As robots become increasingly sophisticated and advanced, they will typically require a growing amount of hardware components, including robotic limbs, motors, sensors and actuators. In addition, robots have integrated computers that process data collected by their sensors and plan their future actions accordingly.
Most software solutions currently running on these computers, however, are not ideal, as their speed limitations make them unable to process particularly large amounts in real time. A possible way to enhance the capabilities of computers integrated inside robots is to use field programmable gate arrays (FPGAs), semiconductor devices based around a matrix of configurable logic blocks that are connected via programmable interconnects.
A significant advantage of these devices is that they can be re-programmed to suit specific applications. FPGAs could significantly enhance the computing capabilities of robots, while also making them more adaptable to specific applications. However, incorporating them into existing systems has so far proved to be highly challenging, as using individual accelerators with specific integration capabilities limits their applicability.
Researchers at Technische Universität Dresden (TUD) have recently developed a technique that could enable the development of robots that integrate numerous hardware accelerators. This technique, presented in a paper published in IEEE Access, could ultimately facilitate the replacement of existing software components powering robotic systems with components based on FPGAs.
“This work is in the context of the CeTI project, which is aimed at enhancing collaborations between humans and machines or, more generally, cyber-physical systems (CPS) in real, virtual and remote environments,” Ariel Podlubne, one of the researchers who carried out the study, told TechXplore. “Particularly, it is an interdisciplinary work combining embedded hardware research (Chair of Adaptive Dynamic Systems) and software modeling (Chair of Software Technology).”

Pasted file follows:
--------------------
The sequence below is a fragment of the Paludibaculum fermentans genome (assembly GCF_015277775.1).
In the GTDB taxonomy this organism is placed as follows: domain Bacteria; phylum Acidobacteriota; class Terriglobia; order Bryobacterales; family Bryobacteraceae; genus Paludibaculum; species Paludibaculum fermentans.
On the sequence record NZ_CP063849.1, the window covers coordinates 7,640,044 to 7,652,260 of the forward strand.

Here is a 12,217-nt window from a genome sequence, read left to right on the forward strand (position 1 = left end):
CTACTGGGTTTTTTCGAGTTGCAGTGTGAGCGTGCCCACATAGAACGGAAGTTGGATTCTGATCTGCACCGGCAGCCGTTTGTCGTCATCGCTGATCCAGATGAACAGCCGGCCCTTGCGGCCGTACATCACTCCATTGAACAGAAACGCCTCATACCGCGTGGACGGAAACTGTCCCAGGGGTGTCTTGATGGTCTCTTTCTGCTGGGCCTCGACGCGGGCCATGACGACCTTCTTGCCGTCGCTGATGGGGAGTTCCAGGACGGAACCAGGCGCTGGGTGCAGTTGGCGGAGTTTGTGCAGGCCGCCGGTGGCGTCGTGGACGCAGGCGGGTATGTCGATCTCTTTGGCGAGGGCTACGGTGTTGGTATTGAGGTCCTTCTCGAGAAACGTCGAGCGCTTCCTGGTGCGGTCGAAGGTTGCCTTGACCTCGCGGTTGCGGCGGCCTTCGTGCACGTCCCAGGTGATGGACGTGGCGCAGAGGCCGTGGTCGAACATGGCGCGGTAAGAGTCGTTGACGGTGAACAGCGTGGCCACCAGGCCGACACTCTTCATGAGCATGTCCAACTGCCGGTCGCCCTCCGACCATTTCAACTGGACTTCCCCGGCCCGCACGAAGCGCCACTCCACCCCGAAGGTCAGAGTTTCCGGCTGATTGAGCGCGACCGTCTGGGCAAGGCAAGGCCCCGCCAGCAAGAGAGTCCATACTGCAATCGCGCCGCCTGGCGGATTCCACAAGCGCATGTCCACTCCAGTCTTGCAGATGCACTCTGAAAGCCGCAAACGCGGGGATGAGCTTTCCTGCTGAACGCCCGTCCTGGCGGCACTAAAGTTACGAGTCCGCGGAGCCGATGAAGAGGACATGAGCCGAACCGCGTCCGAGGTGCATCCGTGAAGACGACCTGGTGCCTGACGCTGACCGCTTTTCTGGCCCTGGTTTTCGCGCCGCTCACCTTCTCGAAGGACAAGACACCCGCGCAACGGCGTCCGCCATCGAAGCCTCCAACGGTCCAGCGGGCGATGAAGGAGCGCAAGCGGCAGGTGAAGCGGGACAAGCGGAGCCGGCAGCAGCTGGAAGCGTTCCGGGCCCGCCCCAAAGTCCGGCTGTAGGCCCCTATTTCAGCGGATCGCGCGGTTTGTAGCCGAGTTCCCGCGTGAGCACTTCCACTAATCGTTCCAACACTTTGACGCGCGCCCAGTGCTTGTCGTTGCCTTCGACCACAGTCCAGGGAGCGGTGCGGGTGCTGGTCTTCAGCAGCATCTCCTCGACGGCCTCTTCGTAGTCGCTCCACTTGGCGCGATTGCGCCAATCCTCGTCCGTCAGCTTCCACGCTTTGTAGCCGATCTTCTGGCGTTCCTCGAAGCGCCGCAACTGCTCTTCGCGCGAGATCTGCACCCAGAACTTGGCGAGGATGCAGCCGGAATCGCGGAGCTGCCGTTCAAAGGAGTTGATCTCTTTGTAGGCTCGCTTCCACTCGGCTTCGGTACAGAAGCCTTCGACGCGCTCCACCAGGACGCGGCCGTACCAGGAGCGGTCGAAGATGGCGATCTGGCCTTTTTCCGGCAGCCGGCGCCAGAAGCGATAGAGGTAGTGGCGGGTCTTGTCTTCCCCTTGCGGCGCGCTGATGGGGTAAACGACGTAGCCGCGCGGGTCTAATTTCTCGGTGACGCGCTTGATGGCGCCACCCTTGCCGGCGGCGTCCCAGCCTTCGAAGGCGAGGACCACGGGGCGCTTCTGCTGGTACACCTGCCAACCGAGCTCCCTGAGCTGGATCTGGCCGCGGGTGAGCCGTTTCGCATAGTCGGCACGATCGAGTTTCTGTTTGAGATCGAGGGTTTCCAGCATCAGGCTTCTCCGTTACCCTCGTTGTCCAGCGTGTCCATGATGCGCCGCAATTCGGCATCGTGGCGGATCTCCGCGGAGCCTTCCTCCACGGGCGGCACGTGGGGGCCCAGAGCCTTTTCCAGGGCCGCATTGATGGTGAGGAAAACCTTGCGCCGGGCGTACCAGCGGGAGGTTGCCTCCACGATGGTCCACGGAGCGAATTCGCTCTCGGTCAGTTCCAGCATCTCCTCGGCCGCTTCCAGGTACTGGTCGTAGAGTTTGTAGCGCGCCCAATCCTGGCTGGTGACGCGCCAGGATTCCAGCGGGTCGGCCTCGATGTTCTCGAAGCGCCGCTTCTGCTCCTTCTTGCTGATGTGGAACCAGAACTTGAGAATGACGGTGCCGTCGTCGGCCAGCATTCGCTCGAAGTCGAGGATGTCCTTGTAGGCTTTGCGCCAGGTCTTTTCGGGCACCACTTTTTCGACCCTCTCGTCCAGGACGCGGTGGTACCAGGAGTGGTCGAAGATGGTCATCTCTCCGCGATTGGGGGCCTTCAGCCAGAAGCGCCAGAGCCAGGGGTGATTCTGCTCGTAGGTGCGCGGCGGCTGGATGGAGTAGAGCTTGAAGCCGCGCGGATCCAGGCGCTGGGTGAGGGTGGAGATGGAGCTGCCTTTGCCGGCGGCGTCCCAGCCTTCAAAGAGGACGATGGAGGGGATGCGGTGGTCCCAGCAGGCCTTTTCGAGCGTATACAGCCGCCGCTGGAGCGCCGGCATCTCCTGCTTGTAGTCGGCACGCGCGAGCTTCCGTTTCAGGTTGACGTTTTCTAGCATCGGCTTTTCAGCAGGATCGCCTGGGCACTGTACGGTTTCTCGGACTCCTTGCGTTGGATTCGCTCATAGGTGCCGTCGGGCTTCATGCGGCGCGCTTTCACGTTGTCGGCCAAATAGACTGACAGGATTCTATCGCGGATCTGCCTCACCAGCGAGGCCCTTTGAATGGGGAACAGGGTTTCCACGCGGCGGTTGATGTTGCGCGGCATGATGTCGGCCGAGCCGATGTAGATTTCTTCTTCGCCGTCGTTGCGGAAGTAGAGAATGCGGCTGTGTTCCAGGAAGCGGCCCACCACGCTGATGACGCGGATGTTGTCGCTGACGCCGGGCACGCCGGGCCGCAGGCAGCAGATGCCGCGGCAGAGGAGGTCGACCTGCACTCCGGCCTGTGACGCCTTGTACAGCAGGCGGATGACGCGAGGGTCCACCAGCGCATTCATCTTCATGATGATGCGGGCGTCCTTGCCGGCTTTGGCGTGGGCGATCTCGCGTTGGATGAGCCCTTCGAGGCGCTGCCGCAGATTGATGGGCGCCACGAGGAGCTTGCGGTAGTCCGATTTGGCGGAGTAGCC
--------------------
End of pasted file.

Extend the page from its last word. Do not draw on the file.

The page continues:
The new study by Podlubne and his colleagues is an extension of their previous research, which explored possible ways of integrating FPGAs into robotic systems. The approach they presented performs a thorough analysis of message specifications associated with the Robot Operating System (ROS), the ROS2 operating systems and potentially other software solutions. It then uses the results of this analysis to generate hardware interfaces and architectures for robotic systems.
“Our work demonstrates the ability to generate a complex FPGA-based system from a simple description of the application, based on a known specification for roboticists (ROS messages),” Podlubne said. “With that, parts of a robotic system can be replaced by an FPGA, creating better performing and more energy-efficient systems.”
The toolchain can generate all of the components necessary to create a highly performing robotic system, excluding only the accelerator logic, which will need to be programmed by developers working on the system. The new approach can thus significantly simplify the interfacing of hardware architectures and software components, which can be a cumbersome task for those creating robots.
Initially, the researchers showed that their method can generate hardware components for systems based on the ROS operating system. However, they were then able to extend its functionalities so that it also supported the ROS2 operating system.
“A complementary effort was the testing infrastructure,” Podlubne said. “We went one step further to evaluate all existing ROS messages, beyond some use cases. This proved to be extremely useful as the development process involves multiple iterations to have a robust solution. Our goal was to achieve full ROS/ROS2 support, and our testing infrastructure allowed us to catch bugs and create confidence in our research.”
In the future, the approach could pave the way toward the development of better-performing robotic systems based on FPGAs. These systems could be capable of analyzing larger amounts of data in real-time and might thus assist humans in solving more complex problems.
“Our next studies will focus on extending the toolchain to automate the insertion of FPGA accelerators (where the computation is performed) and include Dynamic Partial Reconfiguration (DPR) to change the accelerators on the fly, according to the current needs of the application that is deployed,” Podlubne added.